It took PNC, a combination of more than 20 banks, five to six years to complete its integration process. PNC consolidated 50 operations, and took out several hundred systems and several thousand products to get to a single platform and common technology (and fit its year 2000 systems into the maintenance structure). After finishing the infrastructure in 1994, PNC built the phone center in 1995, and added online functions last year. The call center serves AAA and other customers. Agents take messages from Internet and PC banking customers.

a long time in the making

Another leader in the channel integration effort is Cleveland-based KeyCorp ($67.6 billion in assets), pushing to become a national bank. Its call centers take 3.5 million calls a month, up from 3 million a year ago. KeyCorp processes almost 60 percent of its transactions by telephone and ATM.

As with PNC, KeyCorp started thinking about integration in the early 1990s. Society Bank of Cleveland, a predecessor, conducted a study showing that customers wanted 24-hour service and integration, and decided to get in on the ground floor, according to executive vice president Patrick J. Swanick. Now the bank has common systems, including deposits, for the whole company and one database. "We are very centralized, very structured; it gives us great flexibility. We don't say we can do something in Ohio but not in Washington because of different systems," says Swanick. Integration also increases productivity by eliminating duplicated efforts across various systems.

KeyCorp cross-sells primarily in the call center, using the database to suggest the next logical product based on customer behavior, purchasing patterns, and bank relationships. By the fourth quarter a similar system will be in place for PC and Internet banking. It will ask customers for information to update and add to the database.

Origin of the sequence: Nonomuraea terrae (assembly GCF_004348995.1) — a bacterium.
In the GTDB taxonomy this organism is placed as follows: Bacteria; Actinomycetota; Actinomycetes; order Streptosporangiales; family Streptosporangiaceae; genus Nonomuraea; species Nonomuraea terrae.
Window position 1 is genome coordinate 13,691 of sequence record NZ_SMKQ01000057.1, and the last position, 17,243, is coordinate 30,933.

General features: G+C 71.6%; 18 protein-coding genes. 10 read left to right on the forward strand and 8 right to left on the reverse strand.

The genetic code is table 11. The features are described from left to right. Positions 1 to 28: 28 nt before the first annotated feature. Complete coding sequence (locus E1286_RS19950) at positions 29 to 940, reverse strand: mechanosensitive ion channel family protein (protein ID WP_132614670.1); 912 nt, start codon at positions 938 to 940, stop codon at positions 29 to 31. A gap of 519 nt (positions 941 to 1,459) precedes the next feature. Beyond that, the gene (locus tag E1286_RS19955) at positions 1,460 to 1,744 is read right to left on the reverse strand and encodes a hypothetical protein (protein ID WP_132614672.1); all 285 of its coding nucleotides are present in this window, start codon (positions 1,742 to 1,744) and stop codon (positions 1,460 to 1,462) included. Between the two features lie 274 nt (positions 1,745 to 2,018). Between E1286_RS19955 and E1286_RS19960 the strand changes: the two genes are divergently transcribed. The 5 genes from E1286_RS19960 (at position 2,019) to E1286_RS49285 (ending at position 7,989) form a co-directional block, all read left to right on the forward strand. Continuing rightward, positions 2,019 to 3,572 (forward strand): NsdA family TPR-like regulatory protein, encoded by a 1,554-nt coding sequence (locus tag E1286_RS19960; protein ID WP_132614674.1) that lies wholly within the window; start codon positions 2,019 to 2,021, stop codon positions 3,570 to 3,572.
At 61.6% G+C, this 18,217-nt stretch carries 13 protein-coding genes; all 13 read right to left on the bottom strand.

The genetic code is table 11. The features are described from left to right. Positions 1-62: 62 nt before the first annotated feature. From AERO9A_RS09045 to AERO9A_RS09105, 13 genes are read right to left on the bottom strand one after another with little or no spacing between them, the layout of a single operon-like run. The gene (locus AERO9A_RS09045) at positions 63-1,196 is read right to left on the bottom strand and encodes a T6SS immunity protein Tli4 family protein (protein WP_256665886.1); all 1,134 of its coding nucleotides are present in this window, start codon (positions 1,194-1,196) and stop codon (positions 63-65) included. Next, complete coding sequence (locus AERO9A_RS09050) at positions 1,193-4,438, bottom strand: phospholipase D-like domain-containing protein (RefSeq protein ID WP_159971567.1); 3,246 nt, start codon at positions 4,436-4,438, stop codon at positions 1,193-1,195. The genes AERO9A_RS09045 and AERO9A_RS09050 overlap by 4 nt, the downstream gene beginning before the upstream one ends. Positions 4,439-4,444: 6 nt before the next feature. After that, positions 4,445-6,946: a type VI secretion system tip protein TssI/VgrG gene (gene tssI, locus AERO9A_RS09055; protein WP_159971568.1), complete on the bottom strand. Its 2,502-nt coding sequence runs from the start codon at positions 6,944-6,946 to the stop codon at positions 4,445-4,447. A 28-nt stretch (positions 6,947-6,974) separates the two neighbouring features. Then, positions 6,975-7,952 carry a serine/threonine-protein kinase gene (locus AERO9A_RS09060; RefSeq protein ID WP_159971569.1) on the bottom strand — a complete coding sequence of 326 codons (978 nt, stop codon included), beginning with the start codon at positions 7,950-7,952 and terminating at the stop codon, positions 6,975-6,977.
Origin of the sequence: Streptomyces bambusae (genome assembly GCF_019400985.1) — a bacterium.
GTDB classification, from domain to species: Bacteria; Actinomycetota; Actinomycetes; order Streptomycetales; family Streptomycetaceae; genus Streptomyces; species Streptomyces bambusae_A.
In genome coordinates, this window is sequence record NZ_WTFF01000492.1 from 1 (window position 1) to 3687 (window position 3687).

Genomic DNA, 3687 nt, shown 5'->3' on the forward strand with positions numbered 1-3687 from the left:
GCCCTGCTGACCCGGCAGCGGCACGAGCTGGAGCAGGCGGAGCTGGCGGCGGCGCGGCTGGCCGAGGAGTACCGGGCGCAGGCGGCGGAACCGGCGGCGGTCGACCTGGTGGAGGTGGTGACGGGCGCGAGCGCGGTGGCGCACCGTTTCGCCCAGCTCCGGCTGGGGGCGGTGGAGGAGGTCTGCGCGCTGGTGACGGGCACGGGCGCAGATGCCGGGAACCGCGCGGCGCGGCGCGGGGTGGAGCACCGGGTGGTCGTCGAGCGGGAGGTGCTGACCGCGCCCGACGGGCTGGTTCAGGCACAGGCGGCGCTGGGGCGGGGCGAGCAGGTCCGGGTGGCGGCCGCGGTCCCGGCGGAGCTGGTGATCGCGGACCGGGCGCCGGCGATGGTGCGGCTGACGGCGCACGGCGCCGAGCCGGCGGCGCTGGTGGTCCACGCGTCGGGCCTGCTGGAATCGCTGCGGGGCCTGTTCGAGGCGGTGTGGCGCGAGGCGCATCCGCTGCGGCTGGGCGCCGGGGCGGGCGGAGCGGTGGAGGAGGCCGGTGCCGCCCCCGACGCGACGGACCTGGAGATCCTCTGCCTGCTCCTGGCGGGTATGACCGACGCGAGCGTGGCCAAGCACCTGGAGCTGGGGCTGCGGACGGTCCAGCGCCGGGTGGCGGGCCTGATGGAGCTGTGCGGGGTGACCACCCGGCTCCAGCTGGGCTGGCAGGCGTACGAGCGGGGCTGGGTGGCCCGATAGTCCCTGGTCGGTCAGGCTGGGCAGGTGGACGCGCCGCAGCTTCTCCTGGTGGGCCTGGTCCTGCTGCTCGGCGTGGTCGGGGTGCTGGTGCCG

Cost is a real factor in call center integration. PNC spent $35 million to create its direct bank; NationsBank, with $227 billion in assets, has invested $40 million so far in software for a multi-phase, multi-channel project, according to sources. Yet experts say that some of the big numbers bandied about assume that the guts of a system have to be scrapped. Middleware can avoid this, integrating data from core bank systems to one presentation at one screen.

Andersen Consulting will create a Full Direct Banking Asset System for NationsBank, which will later be sold to other institutions, according to a recent Tower Group report. This report, presented in May, describes the bank's situation, which mirrors common call center problems, such as processing customer inquiries, distributing call volume efficiently, and designing call center agent management and training to improve productivity and lower turnover. NationsBank declined to be interviewed.

NationsBank's project started with the call center and Web channels. Future phases will expand to PC banking and branch sales and service. The second phase will support Web self-service for bill payment and funds transfer. The third phase in late 1998 is likely to include additional channels, customer segmentation, and bank products. It will enable consumers to speak to the same agent more than once or leave a voice mail message. To increase targeted cross-selling, it will customize voice response unit (VRU) menus via data entered by callers, such as PIN numbers (as will PNC in the same time frame.)

NationsBank has allotted 30 percent of its project budget to "agent performance," including a defined career track within the bank. Informed observers say that more than technology and cost, the human resource element is crucial. As a result of its recent report findings on call center profitability, the ABA will conduct a follow-up on why call centers are not meeting expectations, due in November. "We suspect it's the people issue," says Donna Berzellini, ABA associate director of bank programs and professional development.

Even with the right people in place, there is the question of how much integration is too much. In terms of channels, for example, both PNC and KeyCorp exclude the ATM, saying it is best suited for simple, fast, high- volume activity, not mulling over investment decisions and the like. Similarly, industry insiders disagree on including products like mortgages and mutual funds.

Finally, call centers cost too much to run. They were designed to streamline service. Instead, customers use them more than expected, often tying up agents with questions easily answered by VRUs. It is just as important to get customers to use call centers economically as it is to use them to strengthen a relationship-based strategy, according to John Karr, partner in the financial services industry consulting practice at Ernst & Young. And a relationship-centric strategy is not the only way for financial services to be profitable, he says. "Look at MBNA and Capital One (Financial Corp.) They are doing fine."